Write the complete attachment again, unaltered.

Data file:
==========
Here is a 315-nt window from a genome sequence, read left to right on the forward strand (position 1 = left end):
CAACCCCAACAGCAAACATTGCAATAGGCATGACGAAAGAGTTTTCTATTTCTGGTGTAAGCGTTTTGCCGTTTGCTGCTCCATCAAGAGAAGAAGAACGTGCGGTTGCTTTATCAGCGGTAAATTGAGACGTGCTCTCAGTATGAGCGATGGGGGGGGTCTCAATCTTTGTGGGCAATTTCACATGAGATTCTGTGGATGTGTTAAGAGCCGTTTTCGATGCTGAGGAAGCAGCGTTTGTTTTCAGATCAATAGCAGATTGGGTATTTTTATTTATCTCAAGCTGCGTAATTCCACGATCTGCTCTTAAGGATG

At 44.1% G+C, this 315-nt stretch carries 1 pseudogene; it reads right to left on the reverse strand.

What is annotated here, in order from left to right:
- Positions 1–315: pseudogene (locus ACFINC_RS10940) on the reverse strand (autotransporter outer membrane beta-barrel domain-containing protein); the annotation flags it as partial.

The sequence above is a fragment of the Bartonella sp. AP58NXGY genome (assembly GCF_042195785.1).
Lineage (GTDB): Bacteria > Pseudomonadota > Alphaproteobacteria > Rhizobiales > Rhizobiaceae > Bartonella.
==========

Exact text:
Here is a 315-nt window from a genome sequence, read left to right on the forward strand (position 1 = left end):
CAACCCCAACAGCAAACATTGCAATAGGCATGACGAAAGAGTTTTCTATTTCTGGTGTAAGCGTTTTGCCGTTTGCTGCTCCATCAAGAGAAGAAGAACGTGCGGTTGCTTTATCAGCGGTAAATTGAGACGTGCTCTCAGTATGAGCGATGGGGGGGGTCTCAATCTTTGTGGGCAATTTCACATGAGATTCTGTGGATGTGTTAAGAGCCGTTTTCGATGCTGAGGAAGCAGCGTTTGTTTTCAGATCAATAGCAGATTGGGTATTTTTATTTATCTCAAGCTGCGTAATTCCACGATCTGCTCTTAAGGATG

At 44.1% G+C, this 315-nt stretch carries 1 pseudogene; it reads right to left on the reverse strand.

What is annotated here, in order from left to right:
- Positions 1–315: pseudogene (locus ACFINC_RS10940) on the reverse strand (autotransporter outer membrane beta-barrel domain-containing protein); the annotation flags it as partial.

The sequence above is a fragment of the Bartonella sp. AP58NXGY genome (assembly GCF_042195785.1).
Lineage (GTDB): Bacteria > Pseudomonadota > Alphaproteobacteria > Rhizobiales > Rhizobiaceae > Bartonella.